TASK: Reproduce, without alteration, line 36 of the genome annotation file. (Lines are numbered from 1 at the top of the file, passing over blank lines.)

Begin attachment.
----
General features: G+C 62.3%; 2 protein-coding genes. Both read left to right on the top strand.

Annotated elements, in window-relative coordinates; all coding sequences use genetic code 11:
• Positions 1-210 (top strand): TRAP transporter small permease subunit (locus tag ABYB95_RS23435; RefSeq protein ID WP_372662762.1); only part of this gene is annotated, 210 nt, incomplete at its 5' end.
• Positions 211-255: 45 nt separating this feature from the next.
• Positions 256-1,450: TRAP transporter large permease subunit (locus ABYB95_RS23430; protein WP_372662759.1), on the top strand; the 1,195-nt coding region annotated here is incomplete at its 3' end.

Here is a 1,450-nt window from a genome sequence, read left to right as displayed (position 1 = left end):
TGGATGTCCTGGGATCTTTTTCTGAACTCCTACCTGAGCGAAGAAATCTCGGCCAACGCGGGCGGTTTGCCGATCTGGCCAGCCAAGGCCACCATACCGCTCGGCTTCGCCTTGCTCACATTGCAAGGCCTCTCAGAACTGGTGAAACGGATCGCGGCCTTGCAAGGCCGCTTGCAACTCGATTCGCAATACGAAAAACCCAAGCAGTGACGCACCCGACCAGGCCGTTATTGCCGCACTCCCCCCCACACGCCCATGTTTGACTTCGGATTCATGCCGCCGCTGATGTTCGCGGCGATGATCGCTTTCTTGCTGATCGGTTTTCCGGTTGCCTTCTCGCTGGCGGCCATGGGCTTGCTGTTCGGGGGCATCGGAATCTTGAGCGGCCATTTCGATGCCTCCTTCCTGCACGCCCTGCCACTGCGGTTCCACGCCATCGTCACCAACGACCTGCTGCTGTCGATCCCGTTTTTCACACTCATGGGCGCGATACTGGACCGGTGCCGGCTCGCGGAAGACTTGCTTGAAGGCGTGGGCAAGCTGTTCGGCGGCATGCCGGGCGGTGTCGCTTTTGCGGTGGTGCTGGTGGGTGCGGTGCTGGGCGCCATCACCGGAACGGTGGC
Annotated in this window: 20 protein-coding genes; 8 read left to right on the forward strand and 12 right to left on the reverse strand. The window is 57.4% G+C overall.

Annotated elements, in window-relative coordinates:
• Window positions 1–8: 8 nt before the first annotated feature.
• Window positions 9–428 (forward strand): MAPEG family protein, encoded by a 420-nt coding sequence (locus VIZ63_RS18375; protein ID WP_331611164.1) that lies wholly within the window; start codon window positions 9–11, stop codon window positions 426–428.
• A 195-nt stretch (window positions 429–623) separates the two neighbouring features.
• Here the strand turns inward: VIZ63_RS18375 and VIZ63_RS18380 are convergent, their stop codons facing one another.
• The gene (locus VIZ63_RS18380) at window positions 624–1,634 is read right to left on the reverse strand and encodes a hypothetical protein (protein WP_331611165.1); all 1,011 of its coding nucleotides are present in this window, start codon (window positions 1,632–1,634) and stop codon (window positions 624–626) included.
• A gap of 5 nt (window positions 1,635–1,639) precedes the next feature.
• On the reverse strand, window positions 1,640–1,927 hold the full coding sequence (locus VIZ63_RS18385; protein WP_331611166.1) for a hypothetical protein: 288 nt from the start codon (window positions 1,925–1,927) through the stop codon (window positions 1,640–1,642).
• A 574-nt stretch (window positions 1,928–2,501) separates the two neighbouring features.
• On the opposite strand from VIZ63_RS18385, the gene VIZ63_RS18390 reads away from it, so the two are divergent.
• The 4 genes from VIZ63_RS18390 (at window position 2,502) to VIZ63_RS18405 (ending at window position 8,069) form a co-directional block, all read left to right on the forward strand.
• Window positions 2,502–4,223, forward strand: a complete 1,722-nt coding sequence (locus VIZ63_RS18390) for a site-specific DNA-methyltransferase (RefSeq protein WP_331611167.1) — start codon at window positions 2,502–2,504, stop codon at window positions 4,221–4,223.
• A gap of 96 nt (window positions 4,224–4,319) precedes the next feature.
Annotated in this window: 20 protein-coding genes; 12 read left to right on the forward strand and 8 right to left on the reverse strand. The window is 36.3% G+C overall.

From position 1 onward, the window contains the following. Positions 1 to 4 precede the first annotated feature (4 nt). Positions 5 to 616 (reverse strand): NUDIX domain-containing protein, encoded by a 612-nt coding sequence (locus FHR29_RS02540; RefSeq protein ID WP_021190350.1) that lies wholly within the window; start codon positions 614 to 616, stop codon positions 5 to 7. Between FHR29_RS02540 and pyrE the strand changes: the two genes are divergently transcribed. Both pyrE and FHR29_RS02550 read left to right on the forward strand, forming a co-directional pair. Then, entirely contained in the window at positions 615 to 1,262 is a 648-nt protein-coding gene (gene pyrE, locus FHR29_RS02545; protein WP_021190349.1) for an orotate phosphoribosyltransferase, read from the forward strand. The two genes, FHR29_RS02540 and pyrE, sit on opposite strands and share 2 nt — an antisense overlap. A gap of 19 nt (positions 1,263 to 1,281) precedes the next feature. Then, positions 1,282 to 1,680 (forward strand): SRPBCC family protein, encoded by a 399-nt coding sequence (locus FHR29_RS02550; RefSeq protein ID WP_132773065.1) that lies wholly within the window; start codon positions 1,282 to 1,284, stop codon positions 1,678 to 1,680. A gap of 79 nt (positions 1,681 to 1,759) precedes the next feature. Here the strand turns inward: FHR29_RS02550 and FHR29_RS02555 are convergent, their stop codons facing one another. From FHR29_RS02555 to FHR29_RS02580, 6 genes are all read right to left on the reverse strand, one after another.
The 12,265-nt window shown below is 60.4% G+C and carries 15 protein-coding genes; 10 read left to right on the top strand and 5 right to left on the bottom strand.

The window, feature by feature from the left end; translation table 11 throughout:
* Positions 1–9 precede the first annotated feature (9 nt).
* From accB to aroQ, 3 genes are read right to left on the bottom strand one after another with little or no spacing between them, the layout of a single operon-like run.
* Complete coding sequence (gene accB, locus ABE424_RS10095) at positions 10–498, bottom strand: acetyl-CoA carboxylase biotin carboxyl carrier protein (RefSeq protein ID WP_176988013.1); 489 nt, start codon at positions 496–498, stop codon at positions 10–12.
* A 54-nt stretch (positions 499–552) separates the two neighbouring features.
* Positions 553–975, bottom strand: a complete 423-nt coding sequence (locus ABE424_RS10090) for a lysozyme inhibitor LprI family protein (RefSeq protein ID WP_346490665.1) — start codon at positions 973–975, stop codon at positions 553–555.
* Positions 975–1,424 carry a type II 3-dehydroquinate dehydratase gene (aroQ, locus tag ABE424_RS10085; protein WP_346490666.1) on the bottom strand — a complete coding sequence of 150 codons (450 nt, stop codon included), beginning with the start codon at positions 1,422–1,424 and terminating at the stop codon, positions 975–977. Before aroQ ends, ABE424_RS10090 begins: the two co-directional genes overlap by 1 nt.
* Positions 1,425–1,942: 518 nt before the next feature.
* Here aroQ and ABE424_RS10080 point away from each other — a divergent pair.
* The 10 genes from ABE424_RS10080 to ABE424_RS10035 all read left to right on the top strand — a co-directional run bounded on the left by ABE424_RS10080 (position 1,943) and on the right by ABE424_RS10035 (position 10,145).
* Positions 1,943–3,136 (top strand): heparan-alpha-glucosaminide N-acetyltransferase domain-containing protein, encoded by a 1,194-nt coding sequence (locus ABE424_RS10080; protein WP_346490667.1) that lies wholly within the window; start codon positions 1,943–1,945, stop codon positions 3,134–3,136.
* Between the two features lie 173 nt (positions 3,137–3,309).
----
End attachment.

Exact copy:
* Between the two features lie 173 nt (positions 3,137–3,309).